In the 1980s, a joke that ran through California political circles was that more turnover occurred in the Soviet Union’s Politburo than in the state’s U.S. House delegation. The laugh-line still worked well after the Berlin Wall came down in 1989. From 2002 to 2010, the partisan re-election rate for California House seats was 99.6 percent. Only once in 265 House races in general elections during those years did a district’s representation flip parties, going from Republican to Democratic. That stability ended last year after California (STOCA1) voters in 2010 gave a citizen’s panel the power to redraw the House districts. The impact, combined with a new primary system, was immediate. One out of four of the state’s 53 congressional incumbents departed through retirements or defeats in the 2012 primaries and elections. “You’ve had voters shoehorned into districts for the sake of maintaining incumbency and we aren’t doing that in California anymore,” said Kim Alexander, founder and president of California Voter Foundation. “It was a big shakeout. That’s probably what would happen everywhere if you had fair redistricting.”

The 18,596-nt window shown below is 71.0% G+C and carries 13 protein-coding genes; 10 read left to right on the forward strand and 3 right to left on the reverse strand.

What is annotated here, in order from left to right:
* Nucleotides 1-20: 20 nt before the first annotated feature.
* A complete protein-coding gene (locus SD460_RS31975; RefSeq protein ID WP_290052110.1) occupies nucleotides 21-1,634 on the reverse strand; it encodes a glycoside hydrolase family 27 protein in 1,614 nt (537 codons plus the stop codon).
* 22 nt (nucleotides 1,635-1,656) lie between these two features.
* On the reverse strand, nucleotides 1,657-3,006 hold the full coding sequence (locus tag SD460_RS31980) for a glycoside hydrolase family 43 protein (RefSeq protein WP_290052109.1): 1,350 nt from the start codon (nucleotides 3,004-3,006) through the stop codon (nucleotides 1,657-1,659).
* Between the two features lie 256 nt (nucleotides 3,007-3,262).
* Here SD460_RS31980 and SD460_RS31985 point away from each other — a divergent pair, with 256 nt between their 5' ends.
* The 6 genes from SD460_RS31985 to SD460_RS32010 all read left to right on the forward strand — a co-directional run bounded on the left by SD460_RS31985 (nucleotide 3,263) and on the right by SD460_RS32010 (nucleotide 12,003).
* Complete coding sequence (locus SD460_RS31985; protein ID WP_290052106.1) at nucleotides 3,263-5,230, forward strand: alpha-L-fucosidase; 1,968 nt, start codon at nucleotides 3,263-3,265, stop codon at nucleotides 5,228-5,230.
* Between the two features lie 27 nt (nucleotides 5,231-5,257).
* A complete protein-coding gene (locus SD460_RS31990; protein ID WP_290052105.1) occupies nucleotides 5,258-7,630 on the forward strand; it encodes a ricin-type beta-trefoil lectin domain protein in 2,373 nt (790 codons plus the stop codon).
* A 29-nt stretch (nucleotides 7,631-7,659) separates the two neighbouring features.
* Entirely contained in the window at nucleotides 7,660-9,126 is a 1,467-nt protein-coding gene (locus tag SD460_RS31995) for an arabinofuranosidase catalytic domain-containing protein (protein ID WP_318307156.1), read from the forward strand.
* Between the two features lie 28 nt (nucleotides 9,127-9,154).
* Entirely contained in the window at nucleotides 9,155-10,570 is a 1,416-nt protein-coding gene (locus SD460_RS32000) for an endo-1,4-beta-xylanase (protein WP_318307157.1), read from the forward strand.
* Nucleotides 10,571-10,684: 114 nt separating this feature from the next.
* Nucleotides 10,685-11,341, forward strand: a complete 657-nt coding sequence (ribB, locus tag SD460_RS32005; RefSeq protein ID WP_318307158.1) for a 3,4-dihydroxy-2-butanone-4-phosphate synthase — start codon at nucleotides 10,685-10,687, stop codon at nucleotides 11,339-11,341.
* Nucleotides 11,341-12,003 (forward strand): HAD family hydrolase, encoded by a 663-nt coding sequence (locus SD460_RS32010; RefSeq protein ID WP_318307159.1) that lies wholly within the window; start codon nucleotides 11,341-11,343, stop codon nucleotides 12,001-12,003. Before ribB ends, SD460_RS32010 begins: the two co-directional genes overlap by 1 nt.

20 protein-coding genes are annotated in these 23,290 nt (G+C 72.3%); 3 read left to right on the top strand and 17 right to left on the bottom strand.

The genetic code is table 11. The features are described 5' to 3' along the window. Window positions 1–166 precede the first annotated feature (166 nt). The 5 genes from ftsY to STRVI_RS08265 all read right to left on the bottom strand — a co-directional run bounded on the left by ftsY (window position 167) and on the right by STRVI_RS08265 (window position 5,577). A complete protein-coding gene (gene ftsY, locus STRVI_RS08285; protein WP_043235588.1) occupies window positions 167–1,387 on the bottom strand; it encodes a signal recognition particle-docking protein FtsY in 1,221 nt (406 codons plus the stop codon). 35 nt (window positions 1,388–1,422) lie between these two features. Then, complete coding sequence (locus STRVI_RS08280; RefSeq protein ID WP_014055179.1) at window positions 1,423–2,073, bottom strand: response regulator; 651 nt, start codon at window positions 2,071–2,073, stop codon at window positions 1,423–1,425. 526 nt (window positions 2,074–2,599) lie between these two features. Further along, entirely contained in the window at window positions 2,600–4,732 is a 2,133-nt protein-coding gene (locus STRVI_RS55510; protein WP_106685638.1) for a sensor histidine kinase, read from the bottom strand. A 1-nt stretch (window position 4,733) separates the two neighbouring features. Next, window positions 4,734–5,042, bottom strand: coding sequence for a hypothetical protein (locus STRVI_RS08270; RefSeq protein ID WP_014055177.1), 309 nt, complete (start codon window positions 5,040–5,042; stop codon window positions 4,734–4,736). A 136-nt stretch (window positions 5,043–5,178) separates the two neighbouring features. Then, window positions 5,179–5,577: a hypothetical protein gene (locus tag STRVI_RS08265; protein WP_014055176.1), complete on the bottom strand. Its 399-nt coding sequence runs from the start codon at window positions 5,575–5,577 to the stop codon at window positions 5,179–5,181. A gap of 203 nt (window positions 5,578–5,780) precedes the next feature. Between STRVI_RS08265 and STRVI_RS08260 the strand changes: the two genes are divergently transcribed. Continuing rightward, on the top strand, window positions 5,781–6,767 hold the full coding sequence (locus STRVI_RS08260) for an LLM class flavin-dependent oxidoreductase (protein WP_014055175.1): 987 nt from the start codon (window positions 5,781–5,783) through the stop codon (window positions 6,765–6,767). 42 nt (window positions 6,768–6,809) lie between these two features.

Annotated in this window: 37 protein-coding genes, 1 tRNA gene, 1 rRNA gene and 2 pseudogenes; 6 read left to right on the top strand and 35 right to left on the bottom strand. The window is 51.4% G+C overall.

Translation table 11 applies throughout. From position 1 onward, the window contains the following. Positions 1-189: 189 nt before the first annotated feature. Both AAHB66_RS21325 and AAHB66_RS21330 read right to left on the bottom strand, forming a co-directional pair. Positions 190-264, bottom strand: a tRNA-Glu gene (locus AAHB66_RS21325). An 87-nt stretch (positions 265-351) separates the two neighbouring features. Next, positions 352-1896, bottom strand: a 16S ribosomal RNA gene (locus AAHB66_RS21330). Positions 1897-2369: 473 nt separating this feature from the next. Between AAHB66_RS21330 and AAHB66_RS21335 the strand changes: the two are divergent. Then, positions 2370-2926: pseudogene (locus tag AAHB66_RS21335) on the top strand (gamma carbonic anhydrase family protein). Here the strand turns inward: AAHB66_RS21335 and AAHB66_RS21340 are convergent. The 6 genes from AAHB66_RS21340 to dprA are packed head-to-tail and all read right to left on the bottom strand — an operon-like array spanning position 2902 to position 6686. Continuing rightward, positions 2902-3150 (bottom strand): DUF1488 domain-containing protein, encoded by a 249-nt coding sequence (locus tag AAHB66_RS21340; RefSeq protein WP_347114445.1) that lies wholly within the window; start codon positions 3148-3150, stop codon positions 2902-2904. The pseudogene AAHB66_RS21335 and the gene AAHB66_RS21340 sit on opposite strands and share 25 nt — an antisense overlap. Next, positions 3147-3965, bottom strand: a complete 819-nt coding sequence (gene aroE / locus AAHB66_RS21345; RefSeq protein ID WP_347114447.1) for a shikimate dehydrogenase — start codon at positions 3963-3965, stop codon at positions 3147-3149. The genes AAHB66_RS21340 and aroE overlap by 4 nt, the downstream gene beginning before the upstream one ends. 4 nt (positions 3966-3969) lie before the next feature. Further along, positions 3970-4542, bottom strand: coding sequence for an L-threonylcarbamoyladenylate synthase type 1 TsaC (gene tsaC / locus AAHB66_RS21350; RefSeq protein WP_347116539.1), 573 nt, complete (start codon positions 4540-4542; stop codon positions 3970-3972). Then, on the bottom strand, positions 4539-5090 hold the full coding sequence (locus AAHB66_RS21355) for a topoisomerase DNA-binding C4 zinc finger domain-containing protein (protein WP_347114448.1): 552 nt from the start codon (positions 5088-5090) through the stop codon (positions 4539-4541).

California, Arizona, Idaho, and Washington state have all given the authority to draw congressional boundaries to independent commissions, a model that good-government advocates say can blunt incumbent lawmakers from choosing which voters they represent.
Four other states are testing ways to remove partisan politics from redistricting, the once-a-decade process of redrawing congressional and state legislative district lines to reflect demographic changes documented in the census.
Redistricting is intended to ensure House members represent roughly equal size populations. Yet from the first Congress, party leaders began exploiting the map-making exercise by weakening the voting strength of some groups to gain partisan advantage, a practice known as gerrymandering.